Posted: Thursday, May 28th, 2020

By Visit Ventura

Just a Kid. One Venturan’s Perspective.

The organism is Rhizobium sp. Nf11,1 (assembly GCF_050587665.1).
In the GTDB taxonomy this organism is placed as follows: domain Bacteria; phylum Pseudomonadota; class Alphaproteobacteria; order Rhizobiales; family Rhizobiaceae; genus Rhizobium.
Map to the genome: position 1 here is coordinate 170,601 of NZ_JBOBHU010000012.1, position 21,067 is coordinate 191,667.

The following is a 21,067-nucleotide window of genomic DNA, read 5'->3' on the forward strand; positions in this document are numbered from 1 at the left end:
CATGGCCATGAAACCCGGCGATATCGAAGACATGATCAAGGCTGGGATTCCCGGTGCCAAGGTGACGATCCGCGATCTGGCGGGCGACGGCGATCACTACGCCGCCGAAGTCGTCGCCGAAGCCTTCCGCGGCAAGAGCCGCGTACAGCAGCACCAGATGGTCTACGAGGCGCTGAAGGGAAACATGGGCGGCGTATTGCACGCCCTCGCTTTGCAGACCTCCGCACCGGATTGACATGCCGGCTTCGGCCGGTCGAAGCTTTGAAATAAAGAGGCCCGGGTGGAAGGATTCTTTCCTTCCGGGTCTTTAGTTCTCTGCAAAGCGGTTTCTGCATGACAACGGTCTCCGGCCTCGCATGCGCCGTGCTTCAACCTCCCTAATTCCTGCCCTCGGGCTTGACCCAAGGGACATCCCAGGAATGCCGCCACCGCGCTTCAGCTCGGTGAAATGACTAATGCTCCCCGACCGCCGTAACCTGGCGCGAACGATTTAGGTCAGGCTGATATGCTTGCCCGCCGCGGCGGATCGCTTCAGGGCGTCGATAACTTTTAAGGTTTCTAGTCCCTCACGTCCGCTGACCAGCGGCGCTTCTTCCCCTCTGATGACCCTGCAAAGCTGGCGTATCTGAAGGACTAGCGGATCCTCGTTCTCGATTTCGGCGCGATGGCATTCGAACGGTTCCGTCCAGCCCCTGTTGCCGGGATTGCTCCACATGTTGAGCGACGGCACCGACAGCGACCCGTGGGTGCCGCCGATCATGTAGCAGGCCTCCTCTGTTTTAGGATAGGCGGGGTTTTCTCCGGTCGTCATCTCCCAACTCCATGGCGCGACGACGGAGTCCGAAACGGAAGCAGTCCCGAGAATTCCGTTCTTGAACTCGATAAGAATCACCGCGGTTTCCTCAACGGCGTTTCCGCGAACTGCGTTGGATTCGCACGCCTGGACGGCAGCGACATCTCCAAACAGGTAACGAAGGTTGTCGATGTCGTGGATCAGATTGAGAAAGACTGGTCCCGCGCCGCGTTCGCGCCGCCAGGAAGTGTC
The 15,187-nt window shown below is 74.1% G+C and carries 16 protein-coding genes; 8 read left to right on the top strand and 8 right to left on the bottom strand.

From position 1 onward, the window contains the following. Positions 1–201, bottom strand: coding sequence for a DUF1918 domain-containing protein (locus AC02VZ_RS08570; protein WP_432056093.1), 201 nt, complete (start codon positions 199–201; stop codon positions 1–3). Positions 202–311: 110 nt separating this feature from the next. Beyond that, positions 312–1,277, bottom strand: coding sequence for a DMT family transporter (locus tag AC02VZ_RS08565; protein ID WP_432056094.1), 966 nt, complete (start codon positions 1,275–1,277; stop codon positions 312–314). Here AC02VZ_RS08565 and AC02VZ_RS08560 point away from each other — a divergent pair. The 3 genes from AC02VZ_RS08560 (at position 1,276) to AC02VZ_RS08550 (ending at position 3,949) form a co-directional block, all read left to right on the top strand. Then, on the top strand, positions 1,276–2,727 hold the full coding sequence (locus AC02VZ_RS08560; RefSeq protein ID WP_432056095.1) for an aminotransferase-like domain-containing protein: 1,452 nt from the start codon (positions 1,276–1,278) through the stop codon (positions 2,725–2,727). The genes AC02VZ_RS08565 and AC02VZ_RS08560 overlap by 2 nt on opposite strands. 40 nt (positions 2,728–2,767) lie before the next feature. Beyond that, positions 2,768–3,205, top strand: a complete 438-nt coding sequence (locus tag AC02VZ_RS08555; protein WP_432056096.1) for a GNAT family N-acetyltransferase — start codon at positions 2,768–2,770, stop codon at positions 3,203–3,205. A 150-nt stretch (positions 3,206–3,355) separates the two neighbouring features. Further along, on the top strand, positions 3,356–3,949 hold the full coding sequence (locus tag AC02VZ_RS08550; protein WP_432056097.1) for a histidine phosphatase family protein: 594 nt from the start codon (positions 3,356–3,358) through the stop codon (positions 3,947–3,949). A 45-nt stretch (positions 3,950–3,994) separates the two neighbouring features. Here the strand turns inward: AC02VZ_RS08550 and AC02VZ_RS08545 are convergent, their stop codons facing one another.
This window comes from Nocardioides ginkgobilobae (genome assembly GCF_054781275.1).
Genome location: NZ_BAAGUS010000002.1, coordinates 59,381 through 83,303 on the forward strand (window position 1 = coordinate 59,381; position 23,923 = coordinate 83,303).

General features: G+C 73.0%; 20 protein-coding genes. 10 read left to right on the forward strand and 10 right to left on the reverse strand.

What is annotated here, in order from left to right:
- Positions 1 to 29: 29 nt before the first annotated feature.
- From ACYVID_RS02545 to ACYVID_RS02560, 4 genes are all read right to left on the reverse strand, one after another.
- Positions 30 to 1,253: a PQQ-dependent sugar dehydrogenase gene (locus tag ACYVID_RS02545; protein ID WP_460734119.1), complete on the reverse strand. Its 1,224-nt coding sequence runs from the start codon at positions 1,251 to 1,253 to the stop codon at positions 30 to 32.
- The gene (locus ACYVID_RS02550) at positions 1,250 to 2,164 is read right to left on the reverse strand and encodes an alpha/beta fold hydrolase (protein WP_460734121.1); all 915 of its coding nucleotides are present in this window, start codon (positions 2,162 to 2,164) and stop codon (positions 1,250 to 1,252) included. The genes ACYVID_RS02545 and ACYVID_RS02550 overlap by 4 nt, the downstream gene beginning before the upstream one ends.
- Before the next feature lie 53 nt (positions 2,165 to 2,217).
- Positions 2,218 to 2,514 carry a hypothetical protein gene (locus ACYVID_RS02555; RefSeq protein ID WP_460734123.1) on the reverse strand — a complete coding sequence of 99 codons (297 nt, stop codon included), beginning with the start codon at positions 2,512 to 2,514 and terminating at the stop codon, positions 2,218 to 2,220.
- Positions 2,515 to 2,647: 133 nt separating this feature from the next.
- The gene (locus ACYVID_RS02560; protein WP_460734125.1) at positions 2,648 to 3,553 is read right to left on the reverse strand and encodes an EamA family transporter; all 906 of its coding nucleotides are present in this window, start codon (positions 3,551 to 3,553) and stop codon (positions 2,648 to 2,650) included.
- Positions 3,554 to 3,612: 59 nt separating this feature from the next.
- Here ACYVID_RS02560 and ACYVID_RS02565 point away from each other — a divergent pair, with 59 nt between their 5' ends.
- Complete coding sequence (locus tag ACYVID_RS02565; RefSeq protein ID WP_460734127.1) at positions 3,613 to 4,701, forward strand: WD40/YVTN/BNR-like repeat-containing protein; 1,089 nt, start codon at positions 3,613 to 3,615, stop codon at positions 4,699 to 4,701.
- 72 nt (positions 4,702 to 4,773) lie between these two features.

California native and ten-year resident of Ventura, Nancy Pedersen is equal parts energy and community. Along with co-chairing the local chapter of Best Day Foundation for the past eight years and serving on the Board of Visit Ventura (Chairperson for the last four years), Nancy runs a small Ventura bakery (Sunflowers on the Square) that produces, among other yummy items, roasted peanut butter cookies that bring cookie lovers to their knees. When not occupied with civic-minded activities (cookies count), Nancy can be seen walking pretty much everywhere or kayaking in Ventura Harbor. Her local walks have served her well. She recently hiked with her family to the summit of Mount Kilimanjaro.     Just a Kid. One Venturan’s Perspective.Good Morning Ventura, One of the many opportunities that opened up to me when I moved to Ventura 10 years ago was to get involved with an organization called Best Day Foundation. If you are not familiar with Best Day Foundation, they host beach days for kids with special needs. They have been active in Ventura since 2007, hosting 6-8 beach events here every year, supported by so many local sponsors, including Spencer Makenzies, Patagonia, our two local Trader Joe’s, and the Harbor & Seaward Starbucks teams. During one of these events, a young sibling of a participant saw someone that needed help, and with no one else around he took action. When we thanked him for his help and asked him his name, he said “I’m just a kid.” I am not certain I was ever “just a kid” – family lore has it that my mother said I was born 40! Additionally, I was often compared to the Lucy character in the Peanuts comic strip – you know the one, setting up the advice booth rather than the lemonade stand and dispensing words of wisdom 5 cents at a time. Age-wise, I know with certainty that I am no longer “just a kid”. As such, I would like to think that my wisdom has some teeth to it. That said, these past few months have made me think deeply about what I know and don’t know, and I now hesitate to put anything into a known box or framework too quickly. A week before the first stay at home order was issued for California, my daughter arrived for Spring Break. During that week a lot was changing, and she would ask what I thought would happen and if she would be able to fly back to school on time and all the other questions about future plans. My response was confident, and I assured her of what I “knew” (remember, I’m Lucy at heart!). We were taking daily walks, and as the weeks rolled on things changed rapidly. One day we were walking and she asked me a question about what I thought would happen and whether she would be able to go to a blue grass festival she had planned to attend this summer. I started to answer her and then I stopped and realized I was truly stumped. With that, I looked at her and said, “At this point I really don’t know as I have nothing to compare this to, and not enough facts are available to know the right course of action that far into the future. We will just have to see.” There are three basic Zen practices that I have found very useful to me during this time: